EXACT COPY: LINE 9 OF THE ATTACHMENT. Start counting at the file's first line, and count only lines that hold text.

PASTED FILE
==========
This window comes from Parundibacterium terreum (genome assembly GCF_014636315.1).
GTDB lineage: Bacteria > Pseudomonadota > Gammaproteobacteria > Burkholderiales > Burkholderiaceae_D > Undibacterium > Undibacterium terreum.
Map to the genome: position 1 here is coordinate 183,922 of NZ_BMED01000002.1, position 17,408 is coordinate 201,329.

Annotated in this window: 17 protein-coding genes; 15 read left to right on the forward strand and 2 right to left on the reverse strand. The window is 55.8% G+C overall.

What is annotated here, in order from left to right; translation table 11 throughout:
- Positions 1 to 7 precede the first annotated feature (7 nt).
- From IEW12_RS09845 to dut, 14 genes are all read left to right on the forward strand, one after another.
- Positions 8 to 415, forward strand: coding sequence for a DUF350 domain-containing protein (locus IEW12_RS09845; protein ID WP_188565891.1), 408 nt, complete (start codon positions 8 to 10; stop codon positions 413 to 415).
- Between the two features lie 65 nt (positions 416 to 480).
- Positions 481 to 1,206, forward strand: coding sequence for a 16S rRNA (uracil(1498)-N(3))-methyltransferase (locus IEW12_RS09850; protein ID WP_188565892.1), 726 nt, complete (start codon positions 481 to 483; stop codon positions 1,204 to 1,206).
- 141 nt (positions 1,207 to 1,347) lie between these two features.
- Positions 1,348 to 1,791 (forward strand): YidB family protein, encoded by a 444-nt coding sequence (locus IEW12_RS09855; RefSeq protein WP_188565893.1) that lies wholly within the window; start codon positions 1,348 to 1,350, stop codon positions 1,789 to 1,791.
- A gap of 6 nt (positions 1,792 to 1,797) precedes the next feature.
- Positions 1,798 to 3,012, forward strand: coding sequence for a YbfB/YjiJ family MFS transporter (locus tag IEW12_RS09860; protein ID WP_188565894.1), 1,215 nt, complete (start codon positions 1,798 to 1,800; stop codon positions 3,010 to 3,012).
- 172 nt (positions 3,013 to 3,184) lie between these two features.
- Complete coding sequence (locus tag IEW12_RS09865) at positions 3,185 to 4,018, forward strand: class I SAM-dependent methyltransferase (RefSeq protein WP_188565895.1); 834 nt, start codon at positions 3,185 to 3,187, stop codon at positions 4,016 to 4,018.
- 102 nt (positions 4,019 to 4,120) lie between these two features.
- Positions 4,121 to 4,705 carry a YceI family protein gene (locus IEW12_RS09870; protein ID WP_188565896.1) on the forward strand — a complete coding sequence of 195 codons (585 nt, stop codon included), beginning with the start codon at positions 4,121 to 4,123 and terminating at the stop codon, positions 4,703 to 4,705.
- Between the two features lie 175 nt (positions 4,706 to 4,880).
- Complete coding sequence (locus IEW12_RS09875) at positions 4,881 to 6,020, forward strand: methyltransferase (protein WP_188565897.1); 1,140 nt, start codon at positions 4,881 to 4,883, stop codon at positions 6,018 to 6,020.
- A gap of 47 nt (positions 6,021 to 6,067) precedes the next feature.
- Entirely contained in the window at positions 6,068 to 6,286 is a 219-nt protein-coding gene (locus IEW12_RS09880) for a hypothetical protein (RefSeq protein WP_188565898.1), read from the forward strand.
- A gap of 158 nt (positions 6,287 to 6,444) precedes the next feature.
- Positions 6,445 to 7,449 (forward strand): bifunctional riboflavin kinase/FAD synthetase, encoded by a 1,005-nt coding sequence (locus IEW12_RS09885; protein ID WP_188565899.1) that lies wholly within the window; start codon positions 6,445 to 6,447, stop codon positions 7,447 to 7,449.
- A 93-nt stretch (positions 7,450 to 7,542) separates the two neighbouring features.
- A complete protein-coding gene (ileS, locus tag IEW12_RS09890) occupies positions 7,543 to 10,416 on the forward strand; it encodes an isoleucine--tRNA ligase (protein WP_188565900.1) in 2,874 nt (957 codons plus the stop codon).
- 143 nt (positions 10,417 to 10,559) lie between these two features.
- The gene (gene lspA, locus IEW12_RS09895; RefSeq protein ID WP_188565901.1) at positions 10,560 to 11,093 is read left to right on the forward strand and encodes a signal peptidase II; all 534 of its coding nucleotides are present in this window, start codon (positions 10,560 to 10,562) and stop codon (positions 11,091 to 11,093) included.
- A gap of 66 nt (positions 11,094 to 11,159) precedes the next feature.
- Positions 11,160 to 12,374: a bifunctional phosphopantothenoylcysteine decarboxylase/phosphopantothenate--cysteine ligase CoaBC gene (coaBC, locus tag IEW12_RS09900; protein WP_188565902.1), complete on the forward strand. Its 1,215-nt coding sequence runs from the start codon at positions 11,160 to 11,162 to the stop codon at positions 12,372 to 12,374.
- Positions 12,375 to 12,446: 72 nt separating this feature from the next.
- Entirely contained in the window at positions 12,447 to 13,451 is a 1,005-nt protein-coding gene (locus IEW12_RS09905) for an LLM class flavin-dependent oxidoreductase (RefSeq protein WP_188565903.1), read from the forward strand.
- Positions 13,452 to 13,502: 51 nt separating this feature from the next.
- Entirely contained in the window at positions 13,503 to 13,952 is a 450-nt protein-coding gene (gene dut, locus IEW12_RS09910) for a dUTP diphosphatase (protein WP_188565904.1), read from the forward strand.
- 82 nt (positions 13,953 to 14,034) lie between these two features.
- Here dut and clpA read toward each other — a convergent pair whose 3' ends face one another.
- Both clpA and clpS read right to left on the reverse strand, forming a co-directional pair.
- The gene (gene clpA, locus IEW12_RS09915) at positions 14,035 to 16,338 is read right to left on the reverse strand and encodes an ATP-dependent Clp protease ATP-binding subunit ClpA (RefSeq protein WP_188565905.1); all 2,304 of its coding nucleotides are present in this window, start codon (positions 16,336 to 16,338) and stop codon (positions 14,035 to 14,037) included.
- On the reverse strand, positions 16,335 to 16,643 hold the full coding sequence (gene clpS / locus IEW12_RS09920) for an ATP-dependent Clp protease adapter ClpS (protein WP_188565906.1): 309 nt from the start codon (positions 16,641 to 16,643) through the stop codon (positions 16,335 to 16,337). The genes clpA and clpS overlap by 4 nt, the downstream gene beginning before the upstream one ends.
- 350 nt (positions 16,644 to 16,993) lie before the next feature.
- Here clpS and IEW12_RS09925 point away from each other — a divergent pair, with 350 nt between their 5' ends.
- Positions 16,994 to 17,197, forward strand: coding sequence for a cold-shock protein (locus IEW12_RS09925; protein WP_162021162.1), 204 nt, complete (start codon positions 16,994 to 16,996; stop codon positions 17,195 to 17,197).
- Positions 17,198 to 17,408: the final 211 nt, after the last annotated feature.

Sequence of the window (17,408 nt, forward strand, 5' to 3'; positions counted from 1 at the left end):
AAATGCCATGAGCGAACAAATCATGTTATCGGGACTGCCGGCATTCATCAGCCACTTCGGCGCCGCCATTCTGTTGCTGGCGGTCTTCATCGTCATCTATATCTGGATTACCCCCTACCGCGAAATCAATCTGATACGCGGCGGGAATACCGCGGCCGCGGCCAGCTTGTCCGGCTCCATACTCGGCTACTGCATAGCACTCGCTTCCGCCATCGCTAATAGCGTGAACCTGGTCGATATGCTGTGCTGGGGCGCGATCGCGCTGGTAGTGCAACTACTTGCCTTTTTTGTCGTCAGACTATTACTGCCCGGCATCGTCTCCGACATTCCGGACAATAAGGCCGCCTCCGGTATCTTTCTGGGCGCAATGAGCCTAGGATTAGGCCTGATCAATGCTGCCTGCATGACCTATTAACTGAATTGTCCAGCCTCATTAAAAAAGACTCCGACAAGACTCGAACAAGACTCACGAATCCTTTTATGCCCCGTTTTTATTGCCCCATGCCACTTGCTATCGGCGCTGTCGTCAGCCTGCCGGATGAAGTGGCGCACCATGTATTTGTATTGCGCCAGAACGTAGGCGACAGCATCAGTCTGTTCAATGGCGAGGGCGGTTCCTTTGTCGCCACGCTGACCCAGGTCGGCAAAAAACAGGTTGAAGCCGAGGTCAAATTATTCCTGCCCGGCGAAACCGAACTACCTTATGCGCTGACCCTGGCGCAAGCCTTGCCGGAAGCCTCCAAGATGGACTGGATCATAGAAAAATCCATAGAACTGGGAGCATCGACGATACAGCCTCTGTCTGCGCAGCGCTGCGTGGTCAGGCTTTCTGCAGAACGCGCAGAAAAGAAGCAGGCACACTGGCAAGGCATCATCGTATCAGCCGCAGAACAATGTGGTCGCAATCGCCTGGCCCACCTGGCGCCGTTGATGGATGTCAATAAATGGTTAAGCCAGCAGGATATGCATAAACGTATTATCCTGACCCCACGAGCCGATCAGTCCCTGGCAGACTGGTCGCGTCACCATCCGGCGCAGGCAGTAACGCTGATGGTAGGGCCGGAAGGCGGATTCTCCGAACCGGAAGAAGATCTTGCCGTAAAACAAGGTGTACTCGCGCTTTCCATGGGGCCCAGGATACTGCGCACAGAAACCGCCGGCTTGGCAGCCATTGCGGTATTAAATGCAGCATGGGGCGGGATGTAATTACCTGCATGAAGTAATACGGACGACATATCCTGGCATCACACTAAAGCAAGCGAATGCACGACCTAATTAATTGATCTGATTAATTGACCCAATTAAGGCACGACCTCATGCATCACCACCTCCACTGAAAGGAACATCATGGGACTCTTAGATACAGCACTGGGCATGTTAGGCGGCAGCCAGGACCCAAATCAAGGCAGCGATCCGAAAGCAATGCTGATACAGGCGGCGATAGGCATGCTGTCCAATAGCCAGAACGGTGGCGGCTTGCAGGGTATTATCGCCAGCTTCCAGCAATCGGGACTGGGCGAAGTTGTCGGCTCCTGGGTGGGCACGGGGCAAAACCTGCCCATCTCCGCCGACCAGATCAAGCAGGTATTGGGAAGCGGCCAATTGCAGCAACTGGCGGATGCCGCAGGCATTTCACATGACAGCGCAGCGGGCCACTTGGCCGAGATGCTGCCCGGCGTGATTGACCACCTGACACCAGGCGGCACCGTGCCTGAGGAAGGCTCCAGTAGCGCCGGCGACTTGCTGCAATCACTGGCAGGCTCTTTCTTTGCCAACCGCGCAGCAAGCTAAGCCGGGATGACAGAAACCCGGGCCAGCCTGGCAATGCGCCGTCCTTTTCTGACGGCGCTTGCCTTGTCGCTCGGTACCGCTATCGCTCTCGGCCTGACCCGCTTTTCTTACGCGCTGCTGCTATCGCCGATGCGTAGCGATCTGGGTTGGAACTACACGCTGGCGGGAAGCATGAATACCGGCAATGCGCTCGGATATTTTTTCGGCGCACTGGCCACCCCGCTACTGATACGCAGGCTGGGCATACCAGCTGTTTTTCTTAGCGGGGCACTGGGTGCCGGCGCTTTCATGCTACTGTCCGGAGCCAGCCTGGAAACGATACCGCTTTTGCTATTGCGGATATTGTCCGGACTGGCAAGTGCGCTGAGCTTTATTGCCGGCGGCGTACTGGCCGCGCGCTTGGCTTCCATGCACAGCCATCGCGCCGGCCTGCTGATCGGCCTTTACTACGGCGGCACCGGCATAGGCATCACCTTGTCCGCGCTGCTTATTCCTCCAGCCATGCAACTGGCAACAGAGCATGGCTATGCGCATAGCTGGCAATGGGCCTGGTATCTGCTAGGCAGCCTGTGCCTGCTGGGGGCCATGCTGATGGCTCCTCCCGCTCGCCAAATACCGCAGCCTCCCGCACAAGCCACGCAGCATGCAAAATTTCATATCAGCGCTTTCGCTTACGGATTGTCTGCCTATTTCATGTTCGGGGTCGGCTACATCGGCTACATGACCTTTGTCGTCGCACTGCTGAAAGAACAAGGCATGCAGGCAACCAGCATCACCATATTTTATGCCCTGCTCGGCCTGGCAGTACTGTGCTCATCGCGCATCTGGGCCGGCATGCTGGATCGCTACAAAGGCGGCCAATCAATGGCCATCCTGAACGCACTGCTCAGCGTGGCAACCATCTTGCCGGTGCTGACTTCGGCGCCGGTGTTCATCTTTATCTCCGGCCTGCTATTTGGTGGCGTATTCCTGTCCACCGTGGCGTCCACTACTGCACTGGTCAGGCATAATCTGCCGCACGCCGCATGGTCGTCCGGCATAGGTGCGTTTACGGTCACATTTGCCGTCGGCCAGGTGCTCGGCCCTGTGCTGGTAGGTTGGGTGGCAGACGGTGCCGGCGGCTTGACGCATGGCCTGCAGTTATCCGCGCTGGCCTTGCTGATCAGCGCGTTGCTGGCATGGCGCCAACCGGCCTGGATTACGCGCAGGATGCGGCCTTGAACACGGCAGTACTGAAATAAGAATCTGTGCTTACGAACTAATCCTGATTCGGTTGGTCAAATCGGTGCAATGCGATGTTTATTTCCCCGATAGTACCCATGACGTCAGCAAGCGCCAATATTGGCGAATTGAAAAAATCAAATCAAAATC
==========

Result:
- Between the two features lie 65 nt (positions 416 to 480).